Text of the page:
I remember attending Financial literacy academy in the summer of 2015 and it was during the mentoring session that I got insightful advice pertaining to career choice, a topic that I had really yearned to get expounded on. It is an intrinsic human nature for most people to shy off from being inquisitive but once you decide to come out of your cocoons, your comfort zone and share your thoughts, those unanswered questions with a mentor, then the world will be a better place for all of us as we get to learn new things. Getting to be mentored by a mentor from another company comes with lots of benefits and important teachings to carry with you home. I am an introvert, tending to keep to myself and feeling okay in my comfort zone. Honestly, I had a difficult time coping up with some social aspect of life for instance making new friends, networking, speaking my mind out aloud but through the mentoring sessions, I have progressively improved and finally come out of my cocoon! Being an introvert isn’t a problem at all but keeping everything to myself and being in my own world was the thorn in the flesh. Am so very glad and more than rejuvenated for the invaluable input the mentors impacted in me and for always keeping me motivated.

Tags: AiduAlumni, Mentoring

Looking back: The Swiss Study Foundation Academy in 2017

Posted on 06/30/2018 at 08:57PM

AiduTalent George Jilani studies medicine at the University of Nairobi after graduating high school in 2013 thanks to an Aiducation scholarship. He has already attended several Aiducation academies as both a student participant and coordinator. The Swiss Study Foundation Academy as a two-week summer school program, however, was a new highlight in his journey with Aiducation. Read his story here…

Written by George Jilani.

“Excitement boiled in my stomach as I sat by the window on the train travelling from Mombasa to Nairobi in the summer of 2017. Trees rushed quickly by me. I was nostalgic. After weeks and months of careful planning, the long awaited Summer School co-hosted by Aiducation International and The Swiss Study Foundation was to finally start in a few days. My job as a participant as well as the Kenyan host was to plan important logistics for students and speakers as relates to their transport, accommodation and welfare. I had worked for months with a dedicated team of student organizers from both Kenya and Switzerland to plan this first ever summer school of its kind. My heart almost skipped a beat with cheer. I felt like a proud father watching his son take his first terrified steps.

This Summer School brought together 30 students from Aiducation International in Kenya and 15 from The Swiss Study Foundation in Switzerland to discuss challenges facing urban mobility and renewable energy in our world. Inspired by the United Nations Sustainable Development Goals, we attempted to solve the most challenging questions on mobility and energy from a diverse and multidisciplinary point of view with a focus on the situation in Kenya. Students from diverse and inspired disciplines were highly motivated to be participants and experience the fusion of culture and ideology as they work towards a common goal; to solve real and actual problems that affect our world. This, for me, was more inspiring as it was truly exciting!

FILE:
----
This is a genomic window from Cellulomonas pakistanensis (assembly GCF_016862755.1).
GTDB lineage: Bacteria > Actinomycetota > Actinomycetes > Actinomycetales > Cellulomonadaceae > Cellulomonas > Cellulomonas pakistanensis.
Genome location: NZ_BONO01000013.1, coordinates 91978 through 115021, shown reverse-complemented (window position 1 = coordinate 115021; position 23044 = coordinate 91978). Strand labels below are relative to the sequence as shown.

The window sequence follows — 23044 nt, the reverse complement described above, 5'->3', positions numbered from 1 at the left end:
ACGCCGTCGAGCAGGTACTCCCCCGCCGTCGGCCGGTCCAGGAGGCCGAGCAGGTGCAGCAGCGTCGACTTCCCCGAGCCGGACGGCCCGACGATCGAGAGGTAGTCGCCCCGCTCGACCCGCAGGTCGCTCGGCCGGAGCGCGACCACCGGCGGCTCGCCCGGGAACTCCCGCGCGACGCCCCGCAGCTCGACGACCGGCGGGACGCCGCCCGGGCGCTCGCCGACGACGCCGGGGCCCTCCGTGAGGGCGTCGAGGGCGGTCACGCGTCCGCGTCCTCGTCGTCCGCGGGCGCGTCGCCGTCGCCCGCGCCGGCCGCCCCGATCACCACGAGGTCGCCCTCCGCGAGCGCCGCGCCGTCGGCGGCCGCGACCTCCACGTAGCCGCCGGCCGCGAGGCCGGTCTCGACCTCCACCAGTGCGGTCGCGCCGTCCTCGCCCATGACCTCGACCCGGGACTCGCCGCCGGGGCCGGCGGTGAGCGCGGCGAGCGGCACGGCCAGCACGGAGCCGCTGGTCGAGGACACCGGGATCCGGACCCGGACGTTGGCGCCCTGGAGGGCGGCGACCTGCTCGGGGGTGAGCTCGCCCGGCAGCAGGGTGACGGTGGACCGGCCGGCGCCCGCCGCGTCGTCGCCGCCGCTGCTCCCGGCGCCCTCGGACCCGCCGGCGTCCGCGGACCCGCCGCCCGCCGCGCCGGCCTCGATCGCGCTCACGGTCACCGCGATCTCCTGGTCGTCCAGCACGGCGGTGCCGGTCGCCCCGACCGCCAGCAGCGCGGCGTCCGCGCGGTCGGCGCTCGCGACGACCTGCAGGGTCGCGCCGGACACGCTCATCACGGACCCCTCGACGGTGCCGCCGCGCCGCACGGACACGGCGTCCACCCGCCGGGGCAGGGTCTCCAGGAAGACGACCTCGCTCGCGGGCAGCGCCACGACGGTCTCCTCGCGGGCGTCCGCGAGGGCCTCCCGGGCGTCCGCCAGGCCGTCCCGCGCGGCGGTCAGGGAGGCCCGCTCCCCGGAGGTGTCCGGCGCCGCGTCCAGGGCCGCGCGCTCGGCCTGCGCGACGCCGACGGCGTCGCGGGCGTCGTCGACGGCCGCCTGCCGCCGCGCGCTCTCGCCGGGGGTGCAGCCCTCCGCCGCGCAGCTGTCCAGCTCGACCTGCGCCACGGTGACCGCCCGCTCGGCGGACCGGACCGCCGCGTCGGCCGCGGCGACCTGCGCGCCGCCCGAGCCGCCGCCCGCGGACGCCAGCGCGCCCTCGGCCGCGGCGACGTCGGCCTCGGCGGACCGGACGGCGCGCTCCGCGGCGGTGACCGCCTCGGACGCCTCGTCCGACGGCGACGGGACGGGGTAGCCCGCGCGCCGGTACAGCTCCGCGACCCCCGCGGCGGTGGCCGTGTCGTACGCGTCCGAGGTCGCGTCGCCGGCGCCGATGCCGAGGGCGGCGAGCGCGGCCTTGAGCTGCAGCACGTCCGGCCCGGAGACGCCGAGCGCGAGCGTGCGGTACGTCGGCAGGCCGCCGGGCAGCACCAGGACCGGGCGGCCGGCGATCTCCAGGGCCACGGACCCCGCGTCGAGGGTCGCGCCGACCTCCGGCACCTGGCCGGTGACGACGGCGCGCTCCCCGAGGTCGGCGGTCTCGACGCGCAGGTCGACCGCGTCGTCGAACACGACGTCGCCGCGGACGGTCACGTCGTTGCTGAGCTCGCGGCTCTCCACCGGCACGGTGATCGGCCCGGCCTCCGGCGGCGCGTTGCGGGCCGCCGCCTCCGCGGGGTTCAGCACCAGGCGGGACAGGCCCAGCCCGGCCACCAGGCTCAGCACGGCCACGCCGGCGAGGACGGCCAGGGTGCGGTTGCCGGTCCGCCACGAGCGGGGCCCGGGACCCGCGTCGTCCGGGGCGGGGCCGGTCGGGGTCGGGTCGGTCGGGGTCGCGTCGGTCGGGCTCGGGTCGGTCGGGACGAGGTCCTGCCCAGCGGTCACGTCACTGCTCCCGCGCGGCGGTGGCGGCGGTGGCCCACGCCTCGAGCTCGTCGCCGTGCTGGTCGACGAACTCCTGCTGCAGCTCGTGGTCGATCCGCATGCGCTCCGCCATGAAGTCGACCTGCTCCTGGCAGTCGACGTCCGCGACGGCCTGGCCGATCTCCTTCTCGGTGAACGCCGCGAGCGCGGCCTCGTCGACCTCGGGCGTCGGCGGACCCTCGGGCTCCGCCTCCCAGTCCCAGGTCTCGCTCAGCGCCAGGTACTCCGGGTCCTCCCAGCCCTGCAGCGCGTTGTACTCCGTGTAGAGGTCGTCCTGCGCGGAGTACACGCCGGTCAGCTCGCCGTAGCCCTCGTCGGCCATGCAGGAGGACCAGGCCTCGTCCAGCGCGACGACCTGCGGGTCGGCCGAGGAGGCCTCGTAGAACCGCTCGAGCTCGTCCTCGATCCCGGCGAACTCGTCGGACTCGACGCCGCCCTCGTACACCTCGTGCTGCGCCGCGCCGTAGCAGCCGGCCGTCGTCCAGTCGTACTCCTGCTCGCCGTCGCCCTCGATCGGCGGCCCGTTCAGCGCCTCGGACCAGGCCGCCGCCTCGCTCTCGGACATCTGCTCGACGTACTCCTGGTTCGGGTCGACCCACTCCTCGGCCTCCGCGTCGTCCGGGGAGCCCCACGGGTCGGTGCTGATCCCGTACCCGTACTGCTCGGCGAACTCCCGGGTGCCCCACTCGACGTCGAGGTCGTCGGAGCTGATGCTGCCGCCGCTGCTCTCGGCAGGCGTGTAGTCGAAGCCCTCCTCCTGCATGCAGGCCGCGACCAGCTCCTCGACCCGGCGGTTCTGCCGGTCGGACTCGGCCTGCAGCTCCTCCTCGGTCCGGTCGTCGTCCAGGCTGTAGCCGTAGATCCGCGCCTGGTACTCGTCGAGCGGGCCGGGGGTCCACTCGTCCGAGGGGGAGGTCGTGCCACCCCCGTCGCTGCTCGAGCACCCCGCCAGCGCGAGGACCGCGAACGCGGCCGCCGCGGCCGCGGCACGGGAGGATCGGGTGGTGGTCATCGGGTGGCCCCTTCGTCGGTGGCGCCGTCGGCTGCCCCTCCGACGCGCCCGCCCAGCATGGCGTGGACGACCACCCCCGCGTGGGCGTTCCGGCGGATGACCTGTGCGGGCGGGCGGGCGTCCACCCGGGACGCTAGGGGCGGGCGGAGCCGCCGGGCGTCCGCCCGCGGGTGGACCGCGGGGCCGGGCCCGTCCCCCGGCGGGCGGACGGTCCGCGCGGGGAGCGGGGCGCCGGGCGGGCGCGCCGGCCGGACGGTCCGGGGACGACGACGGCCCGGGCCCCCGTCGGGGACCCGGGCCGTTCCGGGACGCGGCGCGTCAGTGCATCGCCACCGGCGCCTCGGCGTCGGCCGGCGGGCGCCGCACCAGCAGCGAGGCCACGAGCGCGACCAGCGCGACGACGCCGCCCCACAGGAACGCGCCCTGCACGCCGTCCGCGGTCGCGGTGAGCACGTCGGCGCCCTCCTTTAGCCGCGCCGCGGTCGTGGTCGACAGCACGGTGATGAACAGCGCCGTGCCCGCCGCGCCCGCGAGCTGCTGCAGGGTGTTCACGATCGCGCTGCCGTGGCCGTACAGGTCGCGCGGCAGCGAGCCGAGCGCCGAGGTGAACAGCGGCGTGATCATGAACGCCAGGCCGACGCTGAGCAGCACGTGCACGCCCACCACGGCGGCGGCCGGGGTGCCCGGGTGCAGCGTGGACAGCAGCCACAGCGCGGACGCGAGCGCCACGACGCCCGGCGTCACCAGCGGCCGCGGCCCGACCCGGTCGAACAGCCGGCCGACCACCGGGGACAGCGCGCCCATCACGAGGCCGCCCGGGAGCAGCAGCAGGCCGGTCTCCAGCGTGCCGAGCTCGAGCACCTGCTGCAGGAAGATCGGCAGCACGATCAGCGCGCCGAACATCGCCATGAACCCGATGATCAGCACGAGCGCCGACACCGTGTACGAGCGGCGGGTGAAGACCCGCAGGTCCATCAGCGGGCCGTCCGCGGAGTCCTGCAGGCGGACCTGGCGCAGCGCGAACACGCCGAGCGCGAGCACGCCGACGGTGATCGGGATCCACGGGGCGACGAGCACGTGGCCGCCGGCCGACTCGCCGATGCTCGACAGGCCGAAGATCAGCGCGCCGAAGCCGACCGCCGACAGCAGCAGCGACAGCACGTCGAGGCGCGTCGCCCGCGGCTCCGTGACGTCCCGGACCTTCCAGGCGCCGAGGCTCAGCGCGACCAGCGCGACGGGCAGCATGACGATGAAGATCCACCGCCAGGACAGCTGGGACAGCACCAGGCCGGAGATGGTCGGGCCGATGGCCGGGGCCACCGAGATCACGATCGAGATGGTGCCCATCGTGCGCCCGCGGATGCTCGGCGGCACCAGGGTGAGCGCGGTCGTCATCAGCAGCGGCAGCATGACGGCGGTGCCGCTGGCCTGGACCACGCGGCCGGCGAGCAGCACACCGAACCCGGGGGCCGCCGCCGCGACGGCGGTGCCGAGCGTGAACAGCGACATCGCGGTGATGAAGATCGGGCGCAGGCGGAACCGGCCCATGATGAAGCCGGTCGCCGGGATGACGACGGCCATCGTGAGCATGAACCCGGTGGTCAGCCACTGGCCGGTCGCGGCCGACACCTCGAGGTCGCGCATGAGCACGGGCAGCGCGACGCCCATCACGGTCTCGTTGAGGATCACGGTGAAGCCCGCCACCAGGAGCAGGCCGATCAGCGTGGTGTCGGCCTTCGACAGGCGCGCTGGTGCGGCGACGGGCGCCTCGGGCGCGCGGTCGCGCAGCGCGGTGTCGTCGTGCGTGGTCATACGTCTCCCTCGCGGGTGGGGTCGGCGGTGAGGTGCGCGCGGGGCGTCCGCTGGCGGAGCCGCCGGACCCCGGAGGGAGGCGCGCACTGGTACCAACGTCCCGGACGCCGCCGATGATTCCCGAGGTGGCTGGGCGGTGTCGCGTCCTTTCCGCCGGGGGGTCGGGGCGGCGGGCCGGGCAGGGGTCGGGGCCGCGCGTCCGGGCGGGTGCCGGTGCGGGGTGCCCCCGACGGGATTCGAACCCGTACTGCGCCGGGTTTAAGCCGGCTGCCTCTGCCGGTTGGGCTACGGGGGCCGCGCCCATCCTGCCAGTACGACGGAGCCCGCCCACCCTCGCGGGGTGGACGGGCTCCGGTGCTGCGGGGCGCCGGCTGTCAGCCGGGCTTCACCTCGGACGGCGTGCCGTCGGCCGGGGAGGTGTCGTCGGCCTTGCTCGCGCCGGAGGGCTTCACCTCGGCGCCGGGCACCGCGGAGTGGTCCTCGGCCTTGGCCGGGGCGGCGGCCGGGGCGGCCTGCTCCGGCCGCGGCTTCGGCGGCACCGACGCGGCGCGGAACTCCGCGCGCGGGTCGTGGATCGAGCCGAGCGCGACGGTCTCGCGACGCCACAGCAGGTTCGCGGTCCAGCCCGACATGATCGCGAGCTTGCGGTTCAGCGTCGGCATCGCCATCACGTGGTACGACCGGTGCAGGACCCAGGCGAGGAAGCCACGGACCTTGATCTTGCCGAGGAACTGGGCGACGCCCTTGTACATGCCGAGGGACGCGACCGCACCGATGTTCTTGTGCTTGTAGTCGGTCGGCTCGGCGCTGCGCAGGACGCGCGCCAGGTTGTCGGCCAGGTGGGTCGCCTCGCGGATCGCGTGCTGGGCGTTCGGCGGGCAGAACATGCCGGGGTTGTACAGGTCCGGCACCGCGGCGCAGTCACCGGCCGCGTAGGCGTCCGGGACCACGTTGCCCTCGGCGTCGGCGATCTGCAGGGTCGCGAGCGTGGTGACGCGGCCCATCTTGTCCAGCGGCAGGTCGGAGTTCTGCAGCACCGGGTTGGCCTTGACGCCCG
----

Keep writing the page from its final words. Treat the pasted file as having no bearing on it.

Annual Report 2017 soon to be released

Posted on 06/30/2018 at 08:51PM

The Aiducation Communications team has been hard at work to bring you our Annual Report 2017. AiduFriends, AiduPartneres and AiduMakers will receive a digital copy shortly. Have a look into the report and enjoy reading an advance publication of our highlights 2017.

171 scholarships were donated in 2017. Since Aiducation’s foundation in 2007,
a total of 1422 scholarships had been donated through the end of 2017.

The Liechtenstein-based Tarom foundation, which has continuously supported us since 2010, donated another 20’000 CHF in 2017. The funds will be invested into Economy Weeks in the Philippines and a position in the Pathways office.

More than 200 guests enjoyed the two Impact Dinners in Basel and Zürich. During these two events, funding for around 25 scholarship was secured.

Pathways Philippines organized multiple important events with several hundred participants. Those events included the start of a four-week long summer training program (called “ANI”) for new AiduFellows, preparatory meetings for the 2018 training programs (tutor trainings), a World Café in which 192 participants exchanged on the current political climate of the Philippines, and general assemblies for two Pathways parent groups.

12 Mentorship academies were successfully held in 2017 – that is a new record for Aiducation International – among them were several significant “first’s” and one amazing “second”:

  • The first Swiss Study Foundation Academy was held in Nairobi: 14 high-potential university students from the Swiss Study Foundation and 29 AiduAlumni met for a ten-day academy on Urban Energy & Mobility.
  • The EY Leadership Academy took place in Nairobi – for the first time, “leadership” was the major topic of an academy.
  • In December, for the very first time, we conducted a “*Swiss Re Entrepreneurship Academy*” for all of our 18 start-ups in our Start-up Fund. The academy provides a platform to exchange experiences and best-practices, to deepen knowledge on key concepts in entrepreneurship, and to focus on strategies for one’s start-up.
  • Three academies in a row: For the first time, Aiducation International Kenya successfully organized three academies in a row: the Swiss Re Start-Up Academy, the Swiss Re Corporate Career Academy, and the Swiss Re Entrepreneurship Academy from 20 Nov – 9 December.
  • At the second Swiss Re Corporate Career Academy, 13 industry partners in Kenya met 50 of our talents and conducted real internship interviews.

A new Alumni Network leadership team consisting of Adam Sikhundani (CEO), Mary Mwashigadi (Vice-CEO) and about 20 “governors” who help link batches of AiduAlumni to the network was sworn in at an amazing ceremony in Kenya. It was humbling to see how our AiduTalents have turned from poor high school students into achieving youth leaders.

Searching for a new Talent Raising site: From originally 120 potential partner organizations and a long list of 25, we selected six potential partners as short-listed organization for expansion into our third Talent Market.